August 30, 2013
DALLAS (SMU) – A group of 22 young men and women – students or recent alumni from SMU and five other universities – recently got an eight-day crash course in the interplay of human technological development with major political, societal and economic movements.
The program for the Feld Group Institute’s Junior Fellows was the brainchild of Dallas-based IT leader Charlie Feld, who has been working with SMU’s Lyle School of Engineering since 2007 through its Engineering Management, Information, and Systems Distinguished Advisory Council.
Feld perceives an educational blind spot for many students in technical and business fields – engineering students in particular. Students racing to the finish in those fields may take a smattering of course in the liberal arts, he says, but are unable to “connect the dots” between relevant information gleaned in semester-long survey courses.
What students need, Feld believes, is the ability to recognize economic, cultural, and technological patterns emerging in business and society today, based upon their linkages in the past. The program he put together was anchored from a classroom in the George W. Bush Presidential Library and Museum.
“It’s not any one piece – it’s how the things intersect,” Feld explains. “During the Renaissance the Medici family brought artists, scientists and inventors to Florence – and it was the intersection of all those disciplines that caused people like Da Vinci to break out. They call these intersections the Medici Effect.”
Nineteen-year-old junior fellow Chase Harker is an SMU student pursuing a degree in computer science at the Lyle School. He was struck by how much better he was able to learn from the subjects they discussed once he understood how they were related.
“With the (Feld Group) Institute, it was learning where America has come from by studying its history, and then learning about its political and economic philosophies to understand why our leaders act the way that they do,” Harker said. “It’s like asking not simply, ‘Why do we outsource?’ but, ‘How can we outsource, and why can’t other countries do so?’”
Over the course of the program experts from SMU, the Dallas Federal Reserve Bank, the George W. Bush Institute and Baylor University briefed the students on factors ranging from the philosophy of Plato, to the societal impact of various political movements and competing schools of economic thought. Feld provided the conversational glue to explain how technical innovation has been the result of almost mathematical combinations of history, time and space.
“For example, if you think about the intersection of economics, political or government models, and societal values – and you constrain the time to a period in the United States, roughly the 18th and 19th centuries, you get the first industrial revolution,” Feld said.
Mathew Wilson, SMU associate professor of political science, had a three-hour block of time to deliver his “big picture “message to the fellows. “They seemed intrigued by the idea that different models of government stem from different views of human nature and that those views will determine whether our primary focus is on empowering the state to do good or on limiting the state's capacity to do evil,” Wilson said.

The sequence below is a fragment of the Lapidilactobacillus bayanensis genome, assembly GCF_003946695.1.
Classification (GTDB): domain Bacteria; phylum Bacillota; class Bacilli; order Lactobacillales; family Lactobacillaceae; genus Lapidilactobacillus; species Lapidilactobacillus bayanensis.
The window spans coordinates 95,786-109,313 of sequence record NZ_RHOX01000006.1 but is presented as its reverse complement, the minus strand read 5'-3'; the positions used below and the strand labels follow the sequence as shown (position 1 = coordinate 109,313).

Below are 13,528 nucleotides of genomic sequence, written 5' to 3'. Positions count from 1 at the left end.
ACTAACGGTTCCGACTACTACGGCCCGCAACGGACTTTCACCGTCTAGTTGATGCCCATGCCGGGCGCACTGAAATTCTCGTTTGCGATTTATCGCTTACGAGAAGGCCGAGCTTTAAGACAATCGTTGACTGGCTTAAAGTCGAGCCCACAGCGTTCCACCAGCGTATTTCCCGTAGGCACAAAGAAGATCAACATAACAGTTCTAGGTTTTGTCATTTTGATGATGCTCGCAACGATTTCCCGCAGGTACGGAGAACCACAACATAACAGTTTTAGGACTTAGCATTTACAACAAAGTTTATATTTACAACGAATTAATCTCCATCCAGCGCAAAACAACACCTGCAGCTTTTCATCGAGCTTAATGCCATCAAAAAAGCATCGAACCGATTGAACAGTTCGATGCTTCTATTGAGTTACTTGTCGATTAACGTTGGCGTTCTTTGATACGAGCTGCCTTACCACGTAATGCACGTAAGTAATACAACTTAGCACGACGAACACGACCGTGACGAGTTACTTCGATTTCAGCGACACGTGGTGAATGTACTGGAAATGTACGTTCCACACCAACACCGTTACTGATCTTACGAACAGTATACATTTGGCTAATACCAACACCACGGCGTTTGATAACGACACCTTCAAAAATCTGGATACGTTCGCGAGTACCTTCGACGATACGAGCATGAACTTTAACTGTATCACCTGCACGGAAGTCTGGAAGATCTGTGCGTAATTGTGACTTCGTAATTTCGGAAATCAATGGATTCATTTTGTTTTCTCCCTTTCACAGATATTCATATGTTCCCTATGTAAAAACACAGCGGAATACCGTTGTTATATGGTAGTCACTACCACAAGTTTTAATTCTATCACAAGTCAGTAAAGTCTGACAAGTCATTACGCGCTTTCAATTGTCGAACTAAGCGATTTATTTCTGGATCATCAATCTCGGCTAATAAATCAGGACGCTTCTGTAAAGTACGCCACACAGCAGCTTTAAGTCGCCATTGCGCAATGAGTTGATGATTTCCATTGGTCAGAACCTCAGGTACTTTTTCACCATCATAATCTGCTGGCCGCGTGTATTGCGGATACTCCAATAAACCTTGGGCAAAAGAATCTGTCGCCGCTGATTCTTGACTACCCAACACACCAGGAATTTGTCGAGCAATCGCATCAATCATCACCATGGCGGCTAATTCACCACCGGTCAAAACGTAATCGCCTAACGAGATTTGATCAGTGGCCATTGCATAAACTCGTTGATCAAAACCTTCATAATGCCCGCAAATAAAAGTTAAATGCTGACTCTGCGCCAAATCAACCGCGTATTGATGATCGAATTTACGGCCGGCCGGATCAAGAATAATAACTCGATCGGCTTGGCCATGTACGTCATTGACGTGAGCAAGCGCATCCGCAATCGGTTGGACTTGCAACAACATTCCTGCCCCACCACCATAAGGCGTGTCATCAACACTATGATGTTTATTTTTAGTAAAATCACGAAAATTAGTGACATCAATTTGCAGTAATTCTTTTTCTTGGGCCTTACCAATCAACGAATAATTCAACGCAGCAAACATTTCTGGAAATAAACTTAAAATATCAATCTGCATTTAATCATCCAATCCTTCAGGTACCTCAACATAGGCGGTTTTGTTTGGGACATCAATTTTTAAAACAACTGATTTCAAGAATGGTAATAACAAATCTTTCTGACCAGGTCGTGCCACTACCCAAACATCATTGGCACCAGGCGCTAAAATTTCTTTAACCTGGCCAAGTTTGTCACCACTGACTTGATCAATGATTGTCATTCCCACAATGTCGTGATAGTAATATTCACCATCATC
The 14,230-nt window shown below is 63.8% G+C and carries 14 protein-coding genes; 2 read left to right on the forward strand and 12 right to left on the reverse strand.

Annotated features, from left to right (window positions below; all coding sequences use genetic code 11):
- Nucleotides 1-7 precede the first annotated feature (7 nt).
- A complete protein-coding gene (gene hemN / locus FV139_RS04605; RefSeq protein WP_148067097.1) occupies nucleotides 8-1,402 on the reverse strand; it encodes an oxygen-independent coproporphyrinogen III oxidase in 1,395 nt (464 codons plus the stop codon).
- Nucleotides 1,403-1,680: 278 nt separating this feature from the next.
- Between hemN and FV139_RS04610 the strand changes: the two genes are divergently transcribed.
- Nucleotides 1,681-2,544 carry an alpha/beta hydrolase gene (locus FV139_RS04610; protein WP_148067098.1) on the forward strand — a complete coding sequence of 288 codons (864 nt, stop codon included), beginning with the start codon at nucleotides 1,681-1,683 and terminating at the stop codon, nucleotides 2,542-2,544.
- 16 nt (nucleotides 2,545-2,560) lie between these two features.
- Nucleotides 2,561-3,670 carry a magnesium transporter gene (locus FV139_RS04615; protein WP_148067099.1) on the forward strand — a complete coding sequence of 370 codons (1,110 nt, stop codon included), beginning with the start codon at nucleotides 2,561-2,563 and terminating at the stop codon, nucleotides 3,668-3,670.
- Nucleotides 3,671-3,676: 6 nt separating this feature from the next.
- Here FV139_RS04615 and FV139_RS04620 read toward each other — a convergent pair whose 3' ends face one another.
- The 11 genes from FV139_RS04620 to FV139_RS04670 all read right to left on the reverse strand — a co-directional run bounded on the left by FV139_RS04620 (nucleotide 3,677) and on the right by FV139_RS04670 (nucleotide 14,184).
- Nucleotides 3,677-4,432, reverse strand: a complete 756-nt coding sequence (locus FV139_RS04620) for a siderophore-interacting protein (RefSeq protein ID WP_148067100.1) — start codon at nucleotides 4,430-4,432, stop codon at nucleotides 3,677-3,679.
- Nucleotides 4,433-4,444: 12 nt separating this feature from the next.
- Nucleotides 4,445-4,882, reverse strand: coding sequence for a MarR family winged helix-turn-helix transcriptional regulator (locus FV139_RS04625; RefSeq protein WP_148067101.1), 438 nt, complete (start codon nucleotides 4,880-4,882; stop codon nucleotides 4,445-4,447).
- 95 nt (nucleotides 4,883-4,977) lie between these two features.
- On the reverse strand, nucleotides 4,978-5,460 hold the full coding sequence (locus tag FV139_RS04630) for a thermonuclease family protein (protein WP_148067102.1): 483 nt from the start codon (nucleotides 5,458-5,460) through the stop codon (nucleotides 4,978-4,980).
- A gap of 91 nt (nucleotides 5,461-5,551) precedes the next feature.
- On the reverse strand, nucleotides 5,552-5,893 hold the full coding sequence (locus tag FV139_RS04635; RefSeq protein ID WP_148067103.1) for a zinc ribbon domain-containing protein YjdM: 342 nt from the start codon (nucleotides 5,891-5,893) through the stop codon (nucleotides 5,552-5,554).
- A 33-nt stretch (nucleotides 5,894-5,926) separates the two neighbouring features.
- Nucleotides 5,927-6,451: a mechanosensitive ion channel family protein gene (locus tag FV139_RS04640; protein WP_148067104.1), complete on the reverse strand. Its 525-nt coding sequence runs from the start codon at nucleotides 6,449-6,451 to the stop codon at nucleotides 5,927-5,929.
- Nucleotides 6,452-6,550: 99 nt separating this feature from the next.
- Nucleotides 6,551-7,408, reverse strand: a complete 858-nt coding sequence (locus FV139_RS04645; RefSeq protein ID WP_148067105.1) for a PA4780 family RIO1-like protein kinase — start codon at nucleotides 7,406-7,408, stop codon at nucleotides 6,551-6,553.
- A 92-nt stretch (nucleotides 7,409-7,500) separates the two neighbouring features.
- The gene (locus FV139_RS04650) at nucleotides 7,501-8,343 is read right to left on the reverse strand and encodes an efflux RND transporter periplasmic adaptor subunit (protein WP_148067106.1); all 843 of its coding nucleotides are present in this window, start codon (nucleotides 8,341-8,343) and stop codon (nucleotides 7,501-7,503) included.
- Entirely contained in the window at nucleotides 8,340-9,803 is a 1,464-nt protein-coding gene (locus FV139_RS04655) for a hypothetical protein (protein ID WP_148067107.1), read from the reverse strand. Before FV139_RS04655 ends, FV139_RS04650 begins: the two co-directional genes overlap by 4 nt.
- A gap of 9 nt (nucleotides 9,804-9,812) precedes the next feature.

“I think students in all fields of study profit from thinking about problems in interdisciplinary ways,” Wilson said. “A class on the history of science – or even better, one on technology, economics, and society – would be very valuable to students across the humanities, social sciences and technical fields. It would provide really valuable insight into how technology changes the world, but also on how the nature and pace of that change is constrained by political and economic institutions.”
“We talked about how invention changes business models, how it changes cities,” Feld said. “We talked about the social issues those changes caused, such as child labor in factories, which spawned corrections, new regulation and unionization. It was all part of the transformation from an agrarian to an industrial society, powered by people like them – engineers.”
Feld thinks the program was successful because it was fast, though he fully expected some fellows would be confused in the beginning. The fellows started making the connections after a couple of days, he said, and the speedy approach seemed a good fit for people whose learning styles have been shaped by video games and social media.
“This is the sort of transformative experience that everyone should undergo at some point early in their career,” said Marc Christensen, dean of SMU’s Bobby Lyle School of Engineering. “This was an incredibly successful prototype and I look forward to Feld working with the Lyle School to refine and grow this transformational opportunity.”
The Feld Group Institute’s Junior Fellow Program was promoted in concert with the Lyle School, Lyle’s EMIS Department Distinguished Advisory Council, and Lyle’s Hart Center for Engineering Leadership. Participants in the program were nominated through SMU’s Lyle School, Dedman College of Humanities and Sciences, and the Perkins School of Theology. Included in the group were undergraduates, graduate students and young alumni from SMU, UTD, UNT, Texas State University, Brigham Young University and Utah Valley University.